Q. I heard that you got into a very prestigious music school but you didn’t end up attending to keep playing with NBN. Talk about this decision. 

A. I actually ended up going for a little bit. I got into Berklee College of Music. It was my dream music school. I visited there in Boston, the city is beautiful, and the school was very nice. A lot of prestigious alumni went there like John Mayer and Charlie Puth, Imagine Dragons. I ended up going to the school and for the first couple months or weeks, I don’t even know, it was such a blur I don’t even know the timetable. It was terrible and it wasn’t anything the school could’ve done. I was depressed. I got there and I didn’t eat. My family had left and I was extremely scared. I was like “what’s happening right now”? I lost like 15 pounds more and I had already lost 40 pounds that year so I was a skinny little kid walking around Boston all sad. I wouldn’t go to any parties, nothing. So I called Ryan (Scott) one day and I cried my eyes out. I said, “I miss you guys, if I came back would you guys still play with me in the band?” And his response was, “F— yeah dude, what are you talking about?”(laughs). That’s what he said.

So, my parents came up and they were like, “Eddie you look terrible like you need to come home.” My parents are so supportive, and it really was a big decision for me, but it was the best possible choice, and to come back and get back with the band and do what I’m doing now, it’s been the best choice. People always say, “do you regret not going to Berklee and following through”? Nope. I was upset and I needed to leave. I have a lot of experience from that city and from going there. I would not have written “Sittin’ in the Corner (Friday Night in Boston)”, that song we did off of “Kleptomania” if it were not for that experience. I took that back and a lot of the Kleptomania album was based on my experience in Boston and Covid and stuff like that. 

 

Q. What is it like practicing and meeting with the rest of your band members now that you’re all working and or in college? 

A. Well, the Scott brothers (Ryan and David) are not with us anymore, so we had to rethink our formation. I can’t replace Ryan like I can’t see anyone else playing guitar besides Ryan so I said, “I’ll just do it myself”. I took on the guitar roles. We thought “oh we could kind of be like Blink-182 you know”. We brought in Owen to play the keyboard. It formulated itself very quickly. To come together and play; that’s why we do it. Practicing is just an excuse to hang out. We all come together and talk about different things. We’re mostly talking rather than playing and laughing about something and then we get down to business. I felt like a couple of years ago maybe during Covid, the practicing process was getting too serious. People in our group were knocking each other down and it wasn’t a positive environment anymore. I hated to go there. Once the band worked itself out, everybody kinda reconvened and got back together. But yeah it was a bad time during Covid when we didn’t even wanna talk to each other. It worked out for all parties, everybody’s in their own lane and happy and that’s all that matters.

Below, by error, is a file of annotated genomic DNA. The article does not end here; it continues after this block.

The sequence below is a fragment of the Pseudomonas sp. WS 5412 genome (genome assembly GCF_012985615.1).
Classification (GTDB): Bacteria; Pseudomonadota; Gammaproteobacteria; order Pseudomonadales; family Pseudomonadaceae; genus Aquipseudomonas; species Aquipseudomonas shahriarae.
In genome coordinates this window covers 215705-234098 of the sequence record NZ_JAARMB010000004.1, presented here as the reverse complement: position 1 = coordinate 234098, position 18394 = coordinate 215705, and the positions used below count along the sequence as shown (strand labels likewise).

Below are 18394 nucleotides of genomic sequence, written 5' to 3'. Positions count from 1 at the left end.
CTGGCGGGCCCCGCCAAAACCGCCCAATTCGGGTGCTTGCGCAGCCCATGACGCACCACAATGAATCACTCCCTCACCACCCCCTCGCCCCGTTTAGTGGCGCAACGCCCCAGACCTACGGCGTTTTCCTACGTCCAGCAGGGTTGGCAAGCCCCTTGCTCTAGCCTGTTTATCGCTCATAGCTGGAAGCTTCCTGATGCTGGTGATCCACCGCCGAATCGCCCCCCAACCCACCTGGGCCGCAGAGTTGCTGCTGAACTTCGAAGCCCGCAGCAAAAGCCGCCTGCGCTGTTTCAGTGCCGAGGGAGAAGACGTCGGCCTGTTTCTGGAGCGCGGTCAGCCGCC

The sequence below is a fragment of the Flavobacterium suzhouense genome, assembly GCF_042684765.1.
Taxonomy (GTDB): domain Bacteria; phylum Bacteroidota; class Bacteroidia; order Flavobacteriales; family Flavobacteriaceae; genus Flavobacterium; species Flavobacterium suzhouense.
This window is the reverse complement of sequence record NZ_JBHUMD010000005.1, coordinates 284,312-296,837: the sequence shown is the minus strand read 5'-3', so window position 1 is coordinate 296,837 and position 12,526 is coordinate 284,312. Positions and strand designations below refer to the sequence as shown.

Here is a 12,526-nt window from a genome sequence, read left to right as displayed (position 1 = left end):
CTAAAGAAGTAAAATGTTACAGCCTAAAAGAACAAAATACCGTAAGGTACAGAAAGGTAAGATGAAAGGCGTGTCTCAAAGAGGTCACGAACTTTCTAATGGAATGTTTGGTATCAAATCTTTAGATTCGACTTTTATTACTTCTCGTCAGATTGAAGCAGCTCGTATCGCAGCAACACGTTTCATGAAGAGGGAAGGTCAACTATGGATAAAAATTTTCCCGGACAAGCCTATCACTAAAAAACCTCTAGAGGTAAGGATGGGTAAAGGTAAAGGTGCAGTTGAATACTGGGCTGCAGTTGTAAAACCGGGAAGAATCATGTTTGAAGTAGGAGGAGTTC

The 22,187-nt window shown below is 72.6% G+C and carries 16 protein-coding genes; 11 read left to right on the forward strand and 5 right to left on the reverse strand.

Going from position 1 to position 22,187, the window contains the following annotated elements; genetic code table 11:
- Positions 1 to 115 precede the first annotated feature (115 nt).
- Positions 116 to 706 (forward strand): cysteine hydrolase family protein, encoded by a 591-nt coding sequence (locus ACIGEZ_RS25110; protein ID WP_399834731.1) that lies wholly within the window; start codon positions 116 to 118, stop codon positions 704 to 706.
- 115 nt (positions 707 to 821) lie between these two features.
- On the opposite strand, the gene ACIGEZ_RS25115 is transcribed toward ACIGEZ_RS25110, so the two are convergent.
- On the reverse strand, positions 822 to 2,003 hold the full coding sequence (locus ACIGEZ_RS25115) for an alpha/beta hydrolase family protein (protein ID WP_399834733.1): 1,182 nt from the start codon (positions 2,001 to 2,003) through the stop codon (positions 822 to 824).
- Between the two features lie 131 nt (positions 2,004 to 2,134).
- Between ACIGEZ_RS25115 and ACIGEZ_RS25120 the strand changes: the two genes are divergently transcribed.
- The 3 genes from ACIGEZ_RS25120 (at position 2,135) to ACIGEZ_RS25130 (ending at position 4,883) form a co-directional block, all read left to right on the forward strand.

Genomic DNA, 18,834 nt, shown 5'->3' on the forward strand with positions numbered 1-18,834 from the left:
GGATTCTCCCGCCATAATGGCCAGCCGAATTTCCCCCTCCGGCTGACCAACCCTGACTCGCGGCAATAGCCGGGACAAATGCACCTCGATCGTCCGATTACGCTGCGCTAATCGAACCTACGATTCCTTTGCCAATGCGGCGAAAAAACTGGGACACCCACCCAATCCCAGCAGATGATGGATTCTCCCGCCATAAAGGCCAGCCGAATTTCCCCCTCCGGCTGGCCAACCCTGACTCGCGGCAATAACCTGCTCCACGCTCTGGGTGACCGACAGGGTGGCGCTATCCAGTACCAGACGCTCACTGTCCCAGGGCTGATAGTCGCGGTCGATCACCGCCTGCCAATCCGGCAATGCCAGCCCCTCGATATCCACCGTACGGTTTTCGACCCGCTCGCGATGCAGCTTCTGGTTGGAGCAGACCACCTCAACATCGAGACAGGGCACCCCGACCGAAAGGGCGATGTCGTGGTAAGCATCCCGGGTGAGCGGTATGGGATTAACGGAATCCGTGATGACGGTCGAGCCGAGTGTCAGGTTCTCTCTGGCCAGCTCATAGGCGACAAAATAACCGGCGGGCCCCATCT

Q. NBN just released “The Salvation”, talk a little bit about bringing the album together. 

A. The process for it started about two years ago. You can go back even further cause we did “Can’t Fix Stupid” and “Pretty Good at Bad Decisions”. Those songs were on like a little EP. They never really got the attention that I believed they should’ve because we weren’t really as produced as we are now at the time. The album has its own flow and story. Its production came together very quickly. “Baggage Claim” for example was a song that I had for years. I’ve had that melody since I was maybe 15 years old but I didn’t have anything to use it for. I finally put it into that song. We were looking to do a punk album, that was the goal. The first album was very much experimental I guess, like finding our footing and figuring out what we were going to do. Kleptomania was very pop-rock, more on the poppy side.

Then we kind of divulged into this pop-punk deal. This definitely is my favorite album we’ve done, definitely my favorite thing I’ve ever done musically. The best part about this album and the process is we all did it together. On other albums, it was like me, David, and Ryan putting together tracks. Dom never actually played drums on anything(laughs). On this album, he ended up having all the say on the drum parts. He created them. Clayton created some bass lines. They all did backing vocals, everything was how it should be. We wanted to kind of create the feeling of a live show in an album. We wanted to make it sound as live as it could be. 

Q. Are there any shows or music videos coming up?

We’re definitely gonna make some more music videos. We did one for a song called “I Hate You”. We usually have a crew do our videos, and we’ll have people come out and help us but this one I was like, “you know what it’s too much money let’s just do it ourselves”. I got a camera for my birthday recently so I rented this piece of equipment called the “glide gear”. It’s this thing that makes it look like you’re in the first person. The view is like the environment is moving around you and you’re just stationary. So that’s what we did, we just did it all ourselves. In terms of shows, we have a show at Shadybrook Farm on the 27th of October, and a show at Rider University on October 29th, at my school. My ultimate goal is to play some college basement shows, like some underground stuff. So yeah, we’ll make that happen. We’ve got some more shows coming up that I can’t talk about just yet, but we’re excited to play some more.